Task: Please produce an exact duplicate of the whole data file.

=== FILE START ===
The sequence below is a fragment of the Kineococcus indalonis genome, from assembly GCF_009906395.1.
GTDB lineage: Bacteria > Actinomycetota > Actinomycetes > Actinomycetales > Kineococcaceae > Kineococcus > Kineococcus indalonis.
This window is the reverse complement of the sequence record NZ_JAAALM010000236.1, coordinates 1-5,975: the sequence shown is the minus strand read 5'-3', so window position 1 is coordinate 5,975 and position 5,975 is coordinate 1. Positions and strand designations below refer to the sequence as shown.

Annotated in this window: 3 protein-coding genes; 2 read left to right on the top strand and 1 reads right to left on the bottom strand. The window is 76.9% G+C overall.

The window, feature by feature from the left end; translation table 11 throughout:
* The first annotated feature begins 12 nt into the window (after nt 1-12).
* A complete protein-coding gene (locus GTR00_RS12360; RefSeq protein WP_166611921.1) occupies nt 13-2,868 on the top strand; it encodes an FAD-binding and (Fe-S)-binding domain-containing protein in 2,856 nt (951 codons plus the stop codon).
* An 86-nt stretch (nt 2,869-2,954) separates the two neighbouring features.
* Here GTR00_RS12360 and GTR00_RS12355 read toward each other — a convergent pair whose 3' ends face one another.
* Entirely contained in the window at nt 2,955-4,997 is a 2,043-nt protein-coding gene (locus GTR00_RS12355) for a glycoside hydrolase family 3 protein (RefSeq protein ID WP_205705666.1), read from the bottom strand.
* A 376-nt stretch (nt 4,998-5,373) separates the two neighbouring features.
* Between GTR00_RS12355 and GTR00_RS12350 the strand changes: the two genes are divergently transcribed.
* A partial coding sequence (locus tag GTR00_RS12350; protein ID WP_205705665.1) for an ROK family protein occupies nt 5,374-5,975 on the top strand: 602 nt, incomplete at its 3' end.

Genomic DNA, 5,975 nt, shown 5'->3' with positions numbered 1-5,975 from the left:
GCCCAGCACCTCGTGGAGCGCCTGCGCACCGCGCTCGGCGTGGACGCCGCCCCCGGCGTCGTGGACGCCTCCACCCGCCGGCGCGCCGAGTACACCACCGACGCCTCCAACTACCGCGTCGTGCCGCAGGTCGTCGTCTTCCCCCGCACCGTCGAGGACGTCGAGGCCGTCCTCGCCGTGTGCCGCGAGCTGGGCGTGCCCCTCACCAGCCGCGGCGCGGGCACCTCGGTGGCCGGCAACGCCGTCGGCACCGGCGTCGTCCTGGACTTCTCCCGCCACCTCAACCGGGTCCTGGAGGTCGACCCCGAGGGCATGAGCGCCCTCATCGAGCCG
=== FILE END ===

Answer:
The sequence below is a fragment of the Kineococcus indalonis genome, from assembly GCF_009906395.1.
GTDB lineage: Bacteria > Actinomycetota > Actinomycetes > Actinomycetales > Kineococcaceae > Kineococcus > Kineococcus indalonis.
This window is the reverse complement of the sequence record NZ_JAAALM010000236.1, coordinates 1-5,975: the sequence shown is the minus strand read 5'-3', so window position 1 is coordinate 5,975 and position 5,975 is coordinate 1. Positions and strand designations below refer to the sequence as shown.

Annotated in this window: 3 protein-coding genes; 2 read left to right on the top strand and 1 reads right to left on the bottom strand. The window is 76.9% G+C overall.

The window, feature by feature from the left end; translation table 11 throughout:
* The first annotated feature begins 12 nt into the window (after nt 1-12).
* A complete protein-coding gene (locus GTR00_RS12360; RefSeq protein WP_166611921.1) occupies nt 13-2,868 on the top strand; it encodes an FAD-binding and (Fe-S)-binding domain-containing protein in 2,856 nt (951 codons plus the stop codon).
* An 86-nt stretch (nt 2,869-2,954) separates the two neighbouring features.
* Here GTR00_RS12360 and GTR00_RS12355 read toward each other — a convergent pair whose 3' ends face one another.
* Entirely contained in the window at nt 2,955-4,997 is a 2,043-nt protein-coding gene (locus GTR00_RS12355) for a glycoside hydrolase family 3 protein (RefSeq protein ID WP_205705666.1), read from the bottom strand.
* A 376-nt stretch (nt 4,998-5,373) separates the two neighbouring features.
* Between GTR00_RS12355 and GTR00_RS12350 the strand changes: the two genes are divergently transcribed.
* A partial coding sequence (locus tag GTR00_RS12350; protein ID WP_205705665.1) for an ROK family protein occupies nt 5,374-5,975 on the top strand: 602 nt, incomplete at its 3' end.

Genomic DNA, 5,975 nt, shown 5'->3' with positions numbered 1-5,975 from the left:
GCCCAGCACCTCGTGGAGCGCCTGCGCACCGCGCTCGGCGTGGACGCCGCCCCCGGCGTCGTGGACGCCTCCACCCGCCGGCGCGCCGAGTACACCACCGACGCCTCCAACTACCGCGTCGTGCCGCAGGTCGTCGTCTTCCCCCGCACCGTCGAGGACGTCGAGGCCGTCCTCGCCGTGTGCCGCGAGCTGGGCGTGCCCCTCACCAGCCGCGGCGCGGGCACCTCGGTGGCCGGCAACGCCGTCGGCACCGGCGTCGTCCTGGACTTCTCCCGCCACCTCAACCGGGTCCTGGAGGTCGACCCCGAGGGCATGAGCGCCCTCATCGAGCCG